Despite a $5 billion retained members' deficit, Western Corporate FCU posted the corporate system's second highest term deposit rates Aug. 9, offering 0.74% for a two-year certificate. That's 20 to 30 basis points higher than competitors Members United Corporate FCU and Southwest Corporate FCU, which are paying 0.53% and 0.42% respectively for the same term deposit.
NCUA spokesman John McKechnie said normal seasonal outflows are being experienced at WesCorp, and the dividends encourage members to keep their shares on deposit. WesCorp remains mindful of its need to build retained earnings, he said, but despite profitability, no amount of earnings can reasonably restore the deficit incurred by credit losses.
WesCorp earned an $80 million profit as of June 30, but according to financial reports posted online, had to apply most of it toward $75 million in new OTTI charges.
As of June 30, WesCorp reported $10.3 billion worth of share certificates, representing about half of its total member shares. Member deposits of $20 billion and another $7.25 billion in borrowed funds and other liabilities offset a $5 billion retained earnings deficit and another $3 billion in "total other comprehensive losses," producing $19.3 billion worth of liabilities.
On the assets side, WesCorp has $4.5 billion in cash, $13.5 billion worth of investments, $1 billion in loans and $350 million in other assets. Investments considered legacy assets include asset-backed securities with a fair value of $2.6 billion, private-label mortgage-backed securities worth $3.1 billion, and $4.2 billion in commercial mortgage-backed securities.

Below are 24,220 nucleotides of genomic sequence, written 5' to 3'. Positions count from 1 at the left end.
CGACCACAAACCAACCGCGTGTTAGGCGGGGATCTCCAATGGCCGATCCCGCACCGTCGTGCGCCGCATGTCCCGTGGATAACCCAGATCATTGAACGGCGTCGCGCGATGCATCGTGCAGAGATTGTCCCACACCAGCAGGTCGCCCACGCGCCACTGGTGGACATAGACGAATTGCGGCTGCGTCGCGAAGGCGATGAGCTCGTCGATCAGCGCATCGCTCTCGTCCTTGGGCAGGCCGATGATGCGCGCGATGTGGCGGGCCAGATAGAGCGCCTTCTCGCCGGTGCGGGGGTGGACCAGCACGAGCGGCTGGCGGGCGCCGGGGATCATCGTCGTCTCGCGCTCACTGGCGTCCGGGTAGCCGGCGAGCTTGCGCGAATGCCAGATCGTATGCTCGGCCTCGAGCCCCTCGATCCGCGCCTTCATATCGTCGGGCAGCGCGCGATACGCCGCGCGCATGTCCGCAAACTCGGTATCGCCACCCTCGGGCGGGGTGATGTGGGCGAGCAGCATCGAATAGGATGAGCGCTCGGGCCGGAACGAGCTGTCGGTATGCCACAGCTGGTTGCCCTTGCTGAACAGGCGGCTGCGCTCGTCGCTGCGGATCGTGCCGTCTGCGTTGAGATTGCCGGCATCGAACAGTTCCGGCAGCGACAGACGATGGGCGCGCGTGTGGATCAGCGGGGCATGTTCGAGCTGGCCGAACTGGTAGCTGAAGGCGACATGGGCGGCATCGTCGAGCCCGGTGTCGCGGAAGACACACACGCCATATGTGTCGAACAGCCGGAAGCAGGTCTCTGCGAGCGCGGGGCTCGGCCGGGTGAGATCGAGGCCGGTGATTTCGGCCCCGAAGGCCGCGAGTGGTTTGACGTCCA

With only $4.5 billion in cash, a significant loss of term deposits could force WesCorp to borrow additional funds or sell investments. Currently, WesCorp has a zero loan balance at the Federal Home Loan Bank but did not disclose its available credit line with the cooperative institution in its June financial statements. Of $6.5 billion in borrowed funds, WesCorp counts $1.5 billion in corporate notes issued last October and nearly $5 billion on loan from NCUSIF.
On the other end of the term deposit rate scale, the $3.25 billion Corporate One FCU is paying just 0.18% for a two-year certificate and is 20 or more basis points lower across the board on term deposits compared to its competitors. The $3 billion Southeast Corporate FCU is paying 0.49% for the same term, and the $3.2 billion Corporate America CU is paying 0.96%.
Tammy Cantrell, senior vice president, asset-liability management, said Corporate One is focusing on providing competitive rates on overnight accounts and growing off-balance sheet assets like those invested through Primary Financial's SimpliCD program.
Additionally, Cantrell said Corporate One doesn't need to raise cash, as cash already represents one-third of its balance sheet.